Featured Article - 3 November 2016
Free-roaming dogs are a problem caused by people
This is a reproduction of an article originally published online at https://www.ft.com/content/da422904-a05a-11e6-86d5-4e36b35c3550 written by Dr Louise Taylor, Global Alliance for Rabies Control, Manhattan, US
Sir, Further to Amy Kazmin’s New Delhi Notebook “Human rights clash with canine rights on India’s streets (http://next.ft.com/content/1bc7fa94-99d4-11e6-b8c6-568a43813464)” (November 1): large free-roaming dog populations in countries such as India pose a twin threat to communities, through dog bite injuries and the risk of rabies. While fatal dog maulings grab the headlines, there is likely a much larger death toll through exposure to rabies. Unfortunately, in India, where rabies is not notifiable, the inadequate reporting does not allow us to quantify accurately the full impact of this horrific disease.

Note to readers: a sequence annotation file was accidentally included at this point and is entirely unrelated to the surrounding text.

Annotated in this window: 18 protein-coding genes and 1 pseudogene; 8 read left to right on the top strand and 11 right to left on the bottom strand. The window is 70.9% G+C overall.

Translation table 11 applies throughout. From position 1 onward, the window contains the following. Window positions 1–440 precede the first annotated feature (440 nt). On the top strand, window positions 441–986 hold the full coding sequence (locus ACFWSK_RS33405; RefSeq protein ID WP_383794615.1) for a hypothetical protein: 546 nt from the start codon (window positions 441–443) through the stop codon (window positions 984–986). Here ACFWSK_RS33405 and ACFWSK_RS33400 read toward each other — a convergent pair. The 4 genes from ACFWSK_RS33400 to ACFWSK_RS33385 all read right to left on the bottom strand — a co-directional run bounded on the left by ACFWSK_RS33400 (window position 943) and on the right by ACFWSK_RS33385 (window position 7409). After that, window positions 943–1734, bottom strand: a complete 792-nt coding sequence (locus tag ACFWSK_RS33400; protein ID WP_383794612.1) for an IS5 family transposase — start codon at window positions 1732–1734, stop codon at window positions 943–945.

The most recent estimates of the burden of rabies for India suggest almost 21,000 deaths, more than 8m people who require rabies vaccination after a dog bite, and an annual financial burden of $2.39bn. India alone accounts for about 30 per cent of the toll of rabies around the world.
Blaming the dogs is not helpful, as free-roaming dog populations are problems caused by people. Dog populations are maintained by direct feeding and access to waste food in the streets. Compassionate people feed the dogs, but this care is not extended to complete responsibility for the dog. Taking care of street dogs means neutering and vaccinating them against rabies. Mass dog culling has repeatedly been shown to have no sustainable effect on dog population size (or rabies control) while these factors remain unchanged. For a long-term solution, people’s attitudes need to change — from those in the community who care for the animals to the authorities who need to ensure affordable access to sterilisation and vaccination services.
It is time to end the knee-jerk reaction of mass dog culling and work together towards a sustainable solution to be able to live more peacefully and more safely together with dogs.